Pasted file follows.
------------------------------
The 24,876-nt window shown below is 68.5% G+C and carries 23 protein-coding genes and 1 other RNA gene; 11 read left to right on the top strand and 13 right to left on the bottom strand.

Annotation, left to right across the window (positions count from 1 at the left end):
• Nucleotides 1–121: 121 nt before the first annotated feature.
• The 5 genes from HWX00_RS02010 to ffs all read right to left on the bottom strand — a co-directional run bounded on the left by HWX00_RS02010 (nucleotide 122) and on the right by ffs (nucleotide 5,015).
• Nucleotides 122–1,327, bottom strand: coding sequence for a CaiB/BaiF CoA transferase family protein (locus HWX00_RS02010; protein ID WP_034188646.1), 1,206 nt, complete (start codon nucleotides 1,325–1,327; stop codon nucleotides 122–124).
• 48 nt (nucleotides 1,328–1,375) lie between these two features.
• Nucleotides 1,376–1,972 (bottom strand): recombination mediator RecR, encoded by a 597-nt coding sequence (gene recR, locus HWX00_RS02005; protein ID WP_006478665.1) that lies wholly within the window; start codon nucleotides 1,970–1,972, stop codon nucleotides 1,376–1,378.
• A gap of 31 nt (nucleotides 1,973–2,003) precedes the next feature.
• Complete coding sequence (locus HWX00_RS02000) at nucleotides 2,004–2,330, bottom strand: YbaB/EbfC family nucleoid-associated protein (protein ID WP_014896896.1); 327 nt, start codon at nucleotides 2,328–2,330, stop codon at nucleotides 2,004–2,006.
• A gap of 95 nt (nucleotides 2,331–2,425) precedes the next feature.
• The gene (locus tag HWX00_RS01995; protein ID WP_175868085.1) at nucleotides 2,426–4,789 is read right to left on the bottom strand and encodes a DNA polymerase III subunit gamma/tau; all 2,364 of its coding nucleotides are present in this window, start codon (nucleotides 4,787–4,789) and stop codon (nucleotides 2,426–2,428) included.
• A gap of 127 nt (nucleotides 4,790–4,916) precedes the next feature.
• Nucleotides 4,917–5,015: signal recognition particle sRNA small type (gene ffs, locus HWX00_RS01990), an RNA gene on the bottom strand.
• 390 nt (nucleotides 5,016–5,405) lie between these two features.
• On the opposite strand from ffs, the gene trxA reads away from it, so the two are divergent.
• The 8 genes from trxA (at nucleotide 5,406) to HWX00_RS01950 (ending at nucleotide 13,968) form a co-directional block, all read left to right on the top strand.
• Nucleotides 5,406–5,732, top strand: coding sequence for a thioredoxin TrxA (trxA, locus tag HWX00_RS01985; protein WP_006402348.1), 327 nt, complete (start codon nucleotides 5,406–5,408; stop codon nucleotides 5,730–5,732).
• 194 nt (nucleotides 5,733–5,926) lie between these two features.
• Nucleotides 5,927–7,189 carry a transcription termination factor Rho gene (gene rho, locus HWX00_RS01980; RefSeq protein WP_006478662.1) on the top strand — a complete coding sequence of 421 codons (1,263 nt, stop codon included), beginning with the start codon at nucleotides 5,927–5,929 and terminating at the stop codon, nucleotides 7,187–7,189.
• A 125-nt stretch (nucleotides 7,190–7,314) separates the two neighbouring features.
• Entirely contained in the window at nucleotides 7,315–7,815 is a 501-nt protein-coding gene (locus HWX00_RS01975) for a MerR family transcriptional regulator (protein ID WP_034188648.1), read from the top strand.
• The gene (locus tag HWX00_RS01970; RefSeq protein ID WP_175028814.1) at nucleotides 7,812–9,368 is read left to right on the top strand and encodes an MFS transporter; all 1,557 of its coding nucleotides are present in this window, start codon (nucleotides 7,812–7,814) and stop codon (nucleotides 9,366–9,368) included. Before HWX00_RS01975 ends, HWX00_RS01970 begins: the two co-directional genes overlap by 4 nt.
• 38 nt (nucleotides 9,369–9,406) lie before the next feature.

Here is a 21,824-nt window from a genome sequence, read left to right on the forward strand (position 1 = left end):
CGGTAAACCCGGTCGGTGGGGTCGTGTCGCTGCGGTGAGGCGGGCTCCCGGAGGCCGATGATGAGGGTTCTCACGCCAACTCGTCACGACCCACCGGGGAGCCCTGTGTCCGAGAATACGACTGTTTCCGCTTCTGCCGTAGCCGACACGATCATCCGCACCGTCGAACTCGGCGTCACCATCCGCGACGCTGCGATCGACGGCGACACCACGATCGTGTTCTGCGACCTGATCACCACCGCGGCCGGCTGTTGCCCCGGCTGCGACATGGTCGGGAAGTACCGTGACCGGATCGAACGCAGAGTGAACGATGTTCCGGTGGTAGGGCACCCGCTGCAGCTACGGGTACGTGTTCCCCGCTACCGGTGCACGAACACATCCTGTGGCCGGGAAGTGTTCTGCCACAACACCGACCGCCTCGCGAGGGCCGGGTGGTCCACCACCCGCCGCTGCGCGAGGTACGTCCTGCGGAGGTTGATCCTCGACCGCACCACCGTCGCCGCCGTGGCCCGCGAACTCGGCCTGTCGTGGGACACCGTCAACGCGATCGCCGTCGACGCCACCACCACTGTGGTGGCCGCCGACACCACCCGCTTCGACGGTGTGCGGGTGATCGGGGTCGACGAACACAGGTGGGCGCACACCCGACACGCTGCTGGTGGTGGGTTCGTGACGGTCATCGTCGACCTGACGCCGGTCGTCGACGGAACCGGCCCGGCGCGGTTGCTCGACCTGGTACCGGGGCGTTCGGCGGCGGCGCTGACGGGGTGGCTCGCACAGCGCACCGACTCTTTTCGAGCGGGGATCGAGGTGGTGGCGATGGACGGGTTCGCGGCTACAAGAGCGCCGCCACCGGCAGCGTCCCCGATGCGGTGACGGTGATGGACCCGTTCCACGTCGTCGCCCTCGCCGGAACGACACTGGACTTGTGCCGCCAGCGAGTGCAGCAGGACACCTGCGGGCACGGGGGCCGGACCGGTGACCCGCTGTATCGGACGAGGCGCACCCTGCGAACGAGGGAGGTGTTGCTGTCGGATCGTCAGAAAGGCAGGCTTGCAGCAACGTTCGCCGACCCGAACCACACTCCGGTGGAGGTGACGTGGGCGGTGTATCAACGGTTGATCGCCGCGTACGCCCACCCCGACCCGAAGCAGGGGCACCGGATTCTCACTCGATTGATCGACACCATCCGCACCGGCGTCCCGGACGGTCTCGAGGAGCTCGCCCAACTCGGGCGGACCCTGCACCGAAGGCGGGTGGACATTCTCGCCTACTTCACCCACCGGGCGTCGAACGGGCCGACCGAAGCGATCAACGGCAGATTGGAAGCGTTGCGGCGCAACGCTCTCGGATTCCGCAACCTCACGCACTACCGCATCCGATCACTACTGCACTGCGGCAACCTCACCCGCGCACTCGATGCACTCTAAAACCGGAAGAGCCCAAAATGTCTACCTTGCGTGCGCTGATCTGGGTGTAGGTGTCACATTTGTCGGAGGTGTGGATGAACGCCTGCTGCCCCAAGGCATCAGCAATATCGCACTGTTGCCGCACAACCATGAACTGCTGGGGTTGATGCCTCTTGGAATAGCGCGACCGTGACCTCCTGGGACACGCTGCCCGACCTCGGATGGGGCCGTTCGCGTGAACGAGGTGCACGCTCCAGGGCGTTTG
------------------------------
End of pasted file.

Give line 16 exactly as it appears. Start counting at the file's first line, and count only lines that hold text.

• The 8 genes from trxA (at nucleotide 5,406) to HWX00_RS01950 (ending at nucleotide 13,968) form a co-directional block, all read left to right on the top strand.